PHOENIX -- Same-sex couples in Arizona could soon see an expansion of protections if a new proposal is implemented.
The United States Department of Labor has introduced a proposal that would change who qualifies under the federal Family and Marriage Leave Act.
"A spouse in a marriage has the right to take up to 12 weeks of unpaid leave to care for a marital partner with a serious health condition or to care for a child in that marriage," said John Balitis, a Valley employment attorney with Fennemore Craig.
After the Supreme Court invalidated a portion of the Defense of Marriage Act in 2013, which attempted to federally define marriage as between a one man and one woman, the US Department of Labor left the definition of a "spouse" for leave purposes up to the laws of individual states, said Balitis.
"So if you lived in a state that recognized same-sex marriage, such as Minnesota, historically you were able to take advantage of spousal-leave rights under the law," Balitis said. "(But) if you were a member of a same-sex marriage and lived in a state like Arizona, for example, that doesn't recognize same-sex marriage you were not entitled to those rights."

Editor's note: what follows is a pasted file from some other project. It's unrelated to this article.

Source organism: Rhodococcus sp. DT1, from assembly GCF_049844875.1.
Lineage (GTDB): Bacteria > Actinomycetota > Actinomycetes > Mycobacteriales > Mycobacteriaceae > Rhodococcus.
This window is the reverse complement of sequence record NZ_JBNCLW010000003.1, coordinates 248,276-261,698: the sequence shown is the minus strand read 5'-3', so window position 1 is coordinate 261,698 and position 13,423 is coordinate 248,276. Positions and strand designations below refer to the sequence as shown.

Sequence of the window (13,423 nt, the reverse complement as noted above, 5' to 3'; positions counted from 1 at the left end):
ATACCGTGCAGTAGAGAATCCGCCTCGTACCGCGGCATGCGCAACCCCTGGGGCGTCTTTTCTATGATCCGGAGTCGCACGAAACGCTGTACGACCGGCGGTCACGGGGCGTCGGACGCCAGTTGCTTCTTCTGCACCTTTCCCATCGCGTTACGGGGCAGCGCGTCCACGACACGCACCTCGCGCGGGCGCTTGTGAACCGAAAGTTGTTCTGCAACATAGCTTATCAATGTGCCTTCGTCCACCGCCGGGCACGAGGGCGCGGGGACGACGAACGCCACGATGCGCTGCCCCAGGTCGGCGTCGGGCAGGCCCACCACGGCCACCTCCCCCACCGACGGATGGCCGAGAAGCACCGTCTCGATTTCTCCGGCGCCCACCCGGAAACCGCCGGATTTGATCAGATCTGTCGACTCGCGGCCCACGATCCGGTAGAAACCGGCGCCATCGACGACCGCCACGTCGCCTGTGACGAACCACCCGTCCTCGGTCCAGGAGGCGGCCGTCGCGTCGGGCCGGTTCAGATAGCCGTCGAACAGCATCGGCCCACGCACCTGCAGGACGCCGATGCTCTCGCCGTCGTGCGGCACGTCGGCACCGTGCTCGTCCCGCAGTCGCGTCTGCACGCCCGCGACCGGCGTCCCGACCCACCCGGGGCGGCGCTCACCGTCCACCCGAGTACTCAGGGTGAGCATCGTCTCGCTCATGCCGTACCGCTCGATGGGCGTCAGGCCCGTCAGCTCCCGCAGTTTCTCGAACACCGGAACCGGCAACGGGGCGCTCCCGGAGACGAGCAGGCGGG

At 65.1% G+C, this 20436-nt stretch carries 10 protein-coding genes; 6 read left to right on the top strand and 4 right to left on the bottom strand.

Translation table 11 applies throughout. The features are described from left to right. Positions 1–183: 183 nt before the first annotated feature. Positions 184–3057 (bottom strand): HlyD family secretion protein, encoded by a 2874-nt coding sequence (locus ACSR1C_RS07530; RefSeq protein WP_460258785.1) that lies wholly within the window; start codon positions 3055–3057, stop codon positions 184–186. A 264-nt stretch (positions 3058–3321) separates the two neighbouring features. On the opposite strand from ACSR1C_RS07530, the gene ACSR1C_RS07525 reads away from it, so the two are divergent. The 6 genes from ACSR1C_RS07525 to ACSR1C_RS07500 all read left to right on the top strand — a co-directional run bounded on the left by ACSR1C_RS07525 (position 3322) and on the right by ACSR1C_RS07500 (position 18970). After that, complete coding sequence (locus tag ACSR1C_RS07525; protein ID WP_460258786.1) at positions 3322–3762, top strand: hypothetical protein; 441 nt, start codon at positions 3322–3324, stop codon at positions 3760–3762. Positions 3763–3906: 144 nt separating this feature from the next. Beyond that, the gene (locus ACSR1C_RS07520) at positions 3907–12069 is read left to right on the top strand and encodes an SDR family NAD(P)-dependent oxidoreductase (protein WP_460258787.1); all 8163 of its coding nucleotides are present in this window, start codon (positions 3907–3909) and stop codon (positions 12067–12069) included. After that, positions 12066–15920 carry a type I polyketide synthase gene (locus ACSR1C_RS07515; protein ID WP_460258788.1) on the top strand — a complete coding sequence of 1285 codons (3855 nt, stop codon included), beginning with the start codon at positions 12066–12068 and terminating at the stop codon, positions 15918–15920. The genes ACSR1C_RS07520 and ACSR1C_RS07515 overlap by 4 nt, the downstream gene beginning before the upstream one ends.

The new proposal would look to instead apply the definition of a spouse from the state where someone was married, effectively including married same-sex couple who fit the other criterion for leave time under the act.
"It essentially would change the definition of a spouse, for spousal leave purposes, from one that is premised on the law of the state in which the person resides, to the law of the state in which they were married," Balitis said.
Balitis said if the proposal is adopted it could have an effect on Arizona businesses and government employees who would become eligible for leave time, so companies need to make sure they're in compliance if it does take effect.
"Employers in states like Arizona need to then turn to their internal policies, their manuals and their handbooks, to make sure that they are consistent with the new rule," he said.
The proposal is currently in a public comment period until Aug. 11.